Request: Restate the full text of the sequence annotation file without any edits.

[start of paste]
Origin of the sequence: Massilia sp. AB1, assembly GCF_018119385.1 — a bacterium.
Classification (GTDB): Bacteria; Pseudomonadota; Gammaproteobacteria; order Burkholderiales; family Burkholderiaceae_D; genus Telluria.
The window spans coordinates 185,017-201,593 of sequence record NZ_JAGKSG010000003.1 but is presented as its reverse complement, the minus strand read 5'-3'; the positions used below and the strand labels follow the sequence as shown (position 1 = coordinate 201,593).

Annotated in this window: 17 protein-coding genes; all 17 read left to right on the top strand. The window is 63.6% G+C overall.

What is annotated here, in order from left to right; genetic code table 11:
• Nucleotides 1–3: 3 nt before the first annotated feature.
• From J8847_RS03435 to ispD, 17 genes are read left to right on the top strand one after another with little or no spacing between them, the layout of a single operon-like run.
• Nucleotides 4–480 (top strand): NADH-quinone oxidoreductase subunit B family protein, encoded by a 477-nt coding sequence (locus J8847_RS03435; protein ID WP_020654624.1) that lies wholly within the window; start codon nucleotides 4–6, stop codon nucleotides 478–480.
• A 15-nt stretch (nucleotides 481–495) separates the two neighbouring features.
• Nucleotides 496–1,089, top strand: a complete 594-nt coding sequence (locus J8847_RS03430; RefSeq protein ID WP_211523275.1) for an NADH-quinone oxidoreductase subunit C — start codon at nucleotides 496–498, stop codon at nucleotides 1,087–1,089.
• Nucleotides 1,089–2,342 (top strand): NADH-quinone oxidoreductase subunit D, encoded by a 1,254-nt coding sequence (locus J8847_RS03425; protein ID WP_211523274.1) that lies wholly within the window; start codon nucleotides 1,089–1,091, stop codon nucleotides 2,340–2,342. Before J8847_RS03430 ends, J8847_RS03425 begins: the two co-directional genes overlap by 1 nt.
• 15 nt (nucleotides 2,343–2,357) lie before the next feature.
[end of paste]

Origin of the sequence: Massilia sp. AB1, assembly GCF_018119385.1 — a bacterium.
Classification (GTDB): Bacteria; Pseudomonadota; Gammaproteobacteria; order Burkholderiales; family Burkholderiaceae_D; genus Telluria.
The window spans coordinates 185,017-201,593 of sequence record NZ_JAGKSG010000003.1 but is presented as its reverse complement, the minus strand read 5'-3'; the positions used below and the strand labels follow the sequence as shown (position 1 = coordinate 201,593).

Annotated in this window: 17 protein-coding genes; all 17 read left to right on the top strand. The window is 63.6% G+C overall.

What is annotated here, in order from left to right; genetic code table 11:
• Nucleotides 1–3: 3 nt before the first annotated feature.
• From J8847_RS03435 to ispD, 17 genes are read left to right on the top strand one after another with little or no spacing between them, the layout of a single operon-like run.
• Nucleotides 4–480 (top strand): NADH-quinone oxidoreductase subunit B family protein, encoded by a 477-nt coding sequence (locus J8847_RS03435; protein ID WP_020654624.1) that lies wholly within the window; start codon nucleotides 4–6, stop codon nucleotides 478–480.
• A 15-nt stretch (nucleotides 481–495) separates the two neighbouring features.
• Nucleotides 496–1,089, top strand: a complete 594-nt coding sequence (locus J8847_RS03430; RefSeq protein ID WP_211523275.1) for an NADH-quinone oxidoreductase subunit C — start codon at nucleotides 496–498, stop codon at nucleotides 1,087–1,089.
• Nucleotides 1,089–2,342 (top strand): NADH-quinone oxidoreductase subunit D, encoded by a 1,254-nt coding sequence (locus J8847_RS03425; protein ID WP_211523274.1) that lies wholly within the window; start codon nucleotides 1,089–1,091, stop codon nucleotides 2,340–2,342. Before J8847_RS03430 ends, J8847_RS03425 begins: the two co-directional genes overlap by 1 nt.
• 15 nt (nucleotides 2,343–2,357) lie before the next feature.